While this first proof of concept is important, significant obstacles remain to make such white lasers applicable for real-life lighting or display applications. One of crucial next steps is to achieve the similar white lasers under the drive of a battery. For the present demonstration, the researchers had to use a laser light to pump electrons to emit . This experimental effort demonstrates the key first material requirement and will lay the groundwork for the eventual white lasers under electrical operation.

Explore further: Dual-color lasers could lead to cheap and efficient LED lighting

More information: "A monolithic white laser." Nature Nanotechnology (2015) DOI: 10.1038/nnano.2015.149

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11 comments

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zoljah
1 / 5 (2) Jul 29, 2015
liar
philecrawford
not rated yet Jul 29, 2015
how could a laser be used for room lighting? by reflection?
wiyosaya
5 / 5 (3) Jul 29, 2015
how could a laser be used for room lighting? by reflection?

That is how conventional room lighting works. It would be no different with a laser.

This article should state that a white semi-conductor laser has not yet been developed. Argon and Krypton together in a laser will produce white light unless the laser is selectively tuned. Argon produces green and blue, and krypton produces red. Combined argon and krypton lasers have been around for a long time.
heythere
not rated yet Jul 29, 2015
I hate to be the guy who comments on the article about something barely relevant but what is with pictures in this website's articles frequently being cut off and incomplete? Why is it so tricky to publish a full picture?
ereeves
not rated yet Jul 29, 2015
I seem to remember learning that coherence is the property responsible for making laser light so useful. If that is true, it's not clear how a combination of three arbitrary phase, harmonically unrelated wavelengths of light can result in a 'white laser'.
aksdad
5 / 5 (4) Jul 29, 2015
@ereeves, it's called a white laser because the combined color of the lasers is perceived by the human eye as white. It's the same concept as used in monitors, TV's, projectors, etc. They combine the light from red, green and blue phosphors (cathode ray TV sets, plasma displays) or LED's (OLED displays) or from a backlight filtered into red, green and blue components (LCD displays) to produce white and a rainbow of other colors.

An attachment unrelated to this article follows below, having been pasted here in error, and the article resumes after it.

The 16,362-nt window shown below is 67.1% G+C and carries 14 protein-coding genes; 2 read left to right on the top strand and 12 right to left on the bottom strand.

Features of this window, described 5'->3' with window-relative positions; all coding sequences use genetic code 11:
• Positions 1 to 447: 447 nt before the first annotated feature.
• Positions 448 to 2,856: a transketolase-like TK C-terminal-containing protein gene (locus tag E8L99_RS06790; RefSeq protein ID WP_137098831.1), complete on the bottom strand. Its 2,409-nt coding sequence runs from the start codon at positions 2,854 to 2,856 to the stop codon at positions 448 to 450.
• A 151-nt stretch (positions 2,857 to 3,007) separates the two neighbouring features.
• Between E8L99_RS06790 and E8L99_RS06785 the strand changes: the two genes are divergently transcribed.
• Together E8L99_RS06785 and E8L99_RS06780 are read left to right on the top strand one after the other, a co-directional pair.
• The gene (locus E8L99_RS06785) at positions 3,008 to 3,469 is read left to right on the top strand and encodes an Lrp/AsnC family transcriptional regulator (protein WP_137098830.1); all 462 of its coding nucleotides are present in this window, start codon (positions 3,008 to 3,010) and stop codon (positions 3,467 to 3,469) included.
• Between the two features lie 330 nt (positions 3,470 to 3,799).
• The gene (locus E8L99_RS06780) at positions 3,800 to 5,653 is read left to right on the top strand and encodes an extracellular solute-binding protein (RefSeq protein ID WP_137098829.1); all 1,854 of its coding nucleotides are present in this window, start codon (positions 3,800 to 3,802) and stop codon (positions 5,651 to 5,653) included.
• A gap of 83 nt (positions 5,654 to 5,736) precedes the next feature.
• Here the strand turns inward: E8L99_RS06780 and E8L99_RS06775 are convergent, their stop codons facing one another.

"White" light can be as simple as 3 narrow bands of red, green and blue combined from an LED or laser or it can be a complex mix of multispectral light from a hot incandescent tungsten filament (standard light bulb), ionized gas (like xeon in an HID lamp), fluorescence of different phosphors, or the nuclear fusion of a nearby star.
zoljah
not rated yet Jul 29, 2015
This article is outrageously ridiculous..
docile
Jul 29, 2015
This comment has been removed by a moderator.
swordsman
not rated yet Jul 30, 2015
It will be tricky trying to get three parallel laser diodes in the future. Series connection? Diodes do not like to be connected either in parallel or series mode.
Mike_Massen
2.3 / 5 (3) Aug 01, 2015
swordsman claimed
It will be tricky trying to get three parallel laser diodes in the future
No.

swordsman stated
Series connection? Diodes do not like to be connected either in parallel or series mode
Current state of the art re semiconductor controls has left that paradigm behind at least a decade or more back...

These days you can put a 100MHz+ 32 bit processor with ram on a die of 2x2mm, therefore it is possible to fabricate a pwm circuit with suitable power transistor for each laser diode in about the same space as it takes just to wire them together or even better mount each one under the lasing element & thus include close contact on die temperature, accelerometer, spectra feedback etc All at the spatial expense of adding only about 200 microns !

Great stuff going on in labs all over the world is so far ahead of the bulk of populist articles & comments here it just goes to show people benefit so much from a disciplined education & value of travel...
adam_russell_9615
not rated yet Aug 02, 2015
I seem to remember learning that coherence is the property responsible for making laser light so useful. If that is true, it's not clear how a combination of three arbitrary phase, harmonically unrelated wavelengths of light can result in a 'white laser'.


If I understand it correctly, it really isnt being used "as a laser". Its a laser being used as a light source. That is, not in the historically thought of uses for a laser.